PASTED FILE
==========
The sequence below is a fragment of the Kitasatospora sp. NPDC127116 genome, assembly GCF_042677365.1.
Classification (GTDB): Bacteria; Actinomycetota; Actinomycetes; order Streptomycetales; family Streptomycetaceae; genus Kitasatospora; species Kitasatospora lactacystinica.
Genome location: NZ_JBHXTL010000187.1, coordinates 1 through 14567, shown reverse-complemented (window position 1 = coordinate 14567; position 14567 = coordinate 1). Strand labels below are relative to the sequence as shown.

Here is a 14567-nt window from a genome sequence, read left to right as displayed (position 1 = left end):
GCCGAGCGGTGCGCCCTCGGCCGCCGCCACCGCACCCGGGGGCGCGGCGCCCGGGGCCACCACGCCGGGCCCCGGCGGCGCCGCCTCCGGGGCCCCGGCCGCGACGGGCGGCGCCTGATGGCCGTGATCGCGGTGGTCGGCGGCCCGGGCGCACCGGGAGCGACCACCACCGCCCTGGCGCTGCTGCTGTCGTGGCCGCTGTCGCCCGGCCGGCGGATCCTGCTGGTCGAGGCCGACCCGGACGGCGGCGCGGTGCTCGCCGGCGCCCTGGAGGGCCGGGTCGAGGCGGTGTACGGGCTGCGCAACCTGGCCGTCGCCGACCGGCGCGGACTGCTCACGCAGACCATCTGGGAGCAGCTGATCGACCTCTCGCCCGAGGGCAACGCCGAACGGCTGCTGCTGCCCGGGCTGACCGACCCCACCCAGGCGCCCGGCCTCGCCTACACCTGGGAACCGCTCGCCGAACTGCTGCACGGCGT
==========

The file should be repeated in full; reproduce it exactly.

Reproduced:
The sequence below is a fragment of the Kitasatospora sp. NPDC127116 genome, assembly GCF_042677365.1.
Classification (GTDB): Bacteria; Actinomycetota; Actinomycetes; order Streptomycetales; family Streptomycetaceae; genus Kitasatospora; species Kitasatospora lactacystinica.
Genome location: NZ_JBHXTL010000187.1, coordinates 1 through 14567, shown reverse-complemented (window position 1 = coordinate 14567; position 14567 = coordinate 1). Strand labels below are relative to the sequence as shown.

Here is a 14567-nt window from a genome sequence, read left to right as displayed (position 1 = left end):
GCCGAGCGGTGCGCCCTCGGCCGCCGCCACCGCACCCGGGGGCGCGGCGCCCGGGGCCACCACGCCGGGCCCCGGCGGCGCCGCCTCCGGGGCCCCGGCCGCGACGGGCGGCGCCTGATGGCCGTGATCGCGGTGGTCGGCGGCCCGGGCGCACCGGGAGCGACCACCACCGCCCTGGCGCTGCTGCTGTCGTGGCCGCTGTCGCCCGGCCGGCGGATCCTGCTGGTCGAGGCCGACCCGGACGGCGGCGCGGTGCTCGCCGGCGCCCTGGAGGGCCGGGTCGAGGCGGTGTACGGGCTGCGCAACCTGGCCGTCGCCGACCGGCGCGGACTGCTCACGCAGACCATCTGGGAGCAGCTGATCGACCTCTCGCCCGAGGGCAACGCCGAACGGCTGCTGCTGCCCGGGCTGACCGACCCCACCCAGGCGCCCGGCCTCGCCTACACCTGGGAACCGCTCGCCGAACTGCTGCACGGCGT